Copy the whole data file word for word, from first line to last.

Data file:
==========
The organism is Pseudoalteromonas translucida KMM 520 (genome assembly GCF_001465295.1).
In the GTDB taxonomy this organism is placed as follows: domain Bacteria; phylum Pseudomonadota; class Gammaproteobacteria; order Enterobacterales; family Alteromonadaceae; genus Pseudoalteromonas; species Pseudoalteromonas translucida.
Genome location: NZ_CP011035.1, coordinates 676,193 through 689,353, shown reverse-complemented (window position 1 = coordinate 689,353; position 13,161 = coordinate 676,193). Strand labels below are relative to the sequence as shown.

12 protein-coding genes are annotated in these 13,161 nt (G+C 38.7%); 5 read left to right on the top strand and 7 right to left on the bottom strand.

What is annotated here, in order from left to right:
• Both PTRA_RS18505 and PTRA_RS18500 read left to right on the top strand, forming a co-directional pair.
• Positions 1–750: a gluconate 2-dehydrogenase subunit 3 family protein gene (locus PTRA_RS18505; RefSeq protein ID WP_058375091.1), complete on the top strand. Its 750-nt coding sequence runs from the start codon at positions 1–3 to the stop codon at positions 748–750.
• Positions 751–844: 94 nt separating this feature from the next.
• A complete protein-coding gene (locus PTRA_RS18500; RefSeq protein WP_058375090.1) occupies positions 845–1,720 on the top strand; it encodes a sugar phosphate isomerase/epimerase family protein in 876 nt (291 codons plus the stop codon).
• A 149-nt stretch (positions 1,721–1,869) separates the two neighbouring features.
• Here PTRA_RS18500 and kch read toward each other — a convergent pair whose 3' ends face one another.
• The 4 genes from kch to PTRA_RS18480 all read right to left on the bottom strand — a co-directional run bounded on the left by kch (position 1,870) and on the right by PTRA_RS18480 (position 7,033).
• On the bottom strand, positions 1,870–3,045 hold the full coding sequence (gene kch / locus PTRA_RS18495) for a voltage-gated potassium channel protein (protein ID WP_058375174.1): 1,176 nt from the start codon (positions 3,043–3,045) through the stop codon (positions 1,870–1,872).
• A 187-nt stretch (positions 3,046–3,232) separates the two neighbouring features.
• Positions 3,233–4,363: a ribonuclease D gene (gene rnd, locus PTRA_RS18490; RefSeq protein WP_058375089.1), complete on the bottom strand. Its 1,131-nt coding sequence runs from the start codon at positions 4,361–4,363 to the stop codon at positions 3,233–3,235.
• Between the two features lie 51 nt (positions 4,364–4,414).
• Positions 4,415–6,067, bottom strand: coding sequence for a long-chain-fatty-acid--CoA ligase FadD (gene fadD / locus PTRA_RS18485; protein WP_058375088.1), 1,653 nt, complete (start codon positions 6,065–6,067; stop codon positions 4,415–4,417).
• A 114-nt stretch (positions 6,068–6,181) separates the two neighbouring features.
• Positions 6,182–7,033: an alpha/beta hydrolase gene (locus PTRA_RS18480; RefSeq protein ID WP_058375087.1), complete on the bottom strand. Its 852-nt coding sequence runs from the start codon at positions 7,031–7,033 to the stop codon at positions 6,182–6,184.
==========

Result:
The organism is Pseudoalteromonas translucida KMM 520 (genome assembly GCF_001465295.1).
In the GTDB taxonomy this organism is placed as follows: domain Bacteria; phylum Pseudomonadota; class Gammaproteobacteria; order Enterobacterales; family Alteromonadaceae; genus Pseudoalteromonas; species Pseudoalteromonas translucida.
Genome location: NZ_CP011035.1, coordinates 676,193 through 689,353, shown reverse-complemented (window position 1 = coordinate 689,353; position 13,161 = coordinate 676,193). Strand labels below are relative to the sequence as shown.

12 protein-coding genes are annotated in these 13,161 nt (G+C 38.7%); 5 read left to right on the top strand and 7 right to left on the bottom strand.

What is annotated here, in order from left to right:
• Both PTRA_RS18505 and PTRA_RS18500 read left to right on the top strand, forming a co-directional pair.
• Positions 1–750: a gluconate 2-dehydrogenase subunit 3 family protein gene (locus PTRA_RS18505; RefSeq protein ID WP_058375091.1), complete on the top strand. Its 750-nt coding sequence runs from the start codon at positions 1–3 to the stop codon at positions 748–750.
• Positions 751–844: 94 nt separating this feature from the next.
• A complete protein-coding gene (locus PTRA_RS18500; RefSeq protein WP_058375090.1) occupies positions 845–1,720 on the top strand; it encodes a sugar phosphate isomerase/epimerase family protein in 876 nt (291 codons plus the stop codon).
• A 149-nt stretch (positions 1,721–1,869) separates the two neighbouring features.
• Here PTRA_RS18500 and kch read toward each other — a convergent pair whose 3' ends face one another.
• The 4 genes from kch to PTRA_RS18480 all read right to left on the bottom strand — a co-directional run bounded on the left by kch (position 1,870) and on the right by PTRA_RS18480 (position 7,033).
• On the bottom strand, positions 1,870–3,045 hold the full coding sequence (gene kch / locus PTRA_RS18495) for a voltage-gated potassium channel protein (protein ID WP_058375174.1): 1,176 nt from the start codon (positions 3,043–3,045) through the stop codon (positions 1,870–1,872).
• A 187-nt stretch (positions 3,046–3,232) separates the two neighbouring features.
• Positions 3,233–4,363: a ribonuclease D gene (gene rnd, locus PTRA_RS18490; RefSeq protein WP_058375089.1), complete on the bottom strand. Its 1,131-nt coding sequence runs from the start codon at positions 4,361–4,363 to the stop codon at positions 3,233–3,235.
• Between the two features lie 51 nt (positions 4,364–4,414).
• Positions 4,415–6,067, bottom strand: coding sequence for a long-chain-fatty-acid--CoA ligase FadD (gene fadD / locus PTRA_RS18485; protein WP_058375088.1), 1,653 nt, complete (start codon positions 6,065–6,067; stop codon positions 4,415–4,417).
• A 114-nt stretch (positions 6,068–6,181) separates the two neighbouring features.
• Positions 6,182–7,033: an alpha/beta hydrolase gene (locus PTRA_RS18480; RefSeq protein ID WP_058375087.1), complete on the bottom strand. Its 852-nt coding sequence runs from the start codon at positions 7,031–7,033 to the stop codon at positions 6,182–6,184.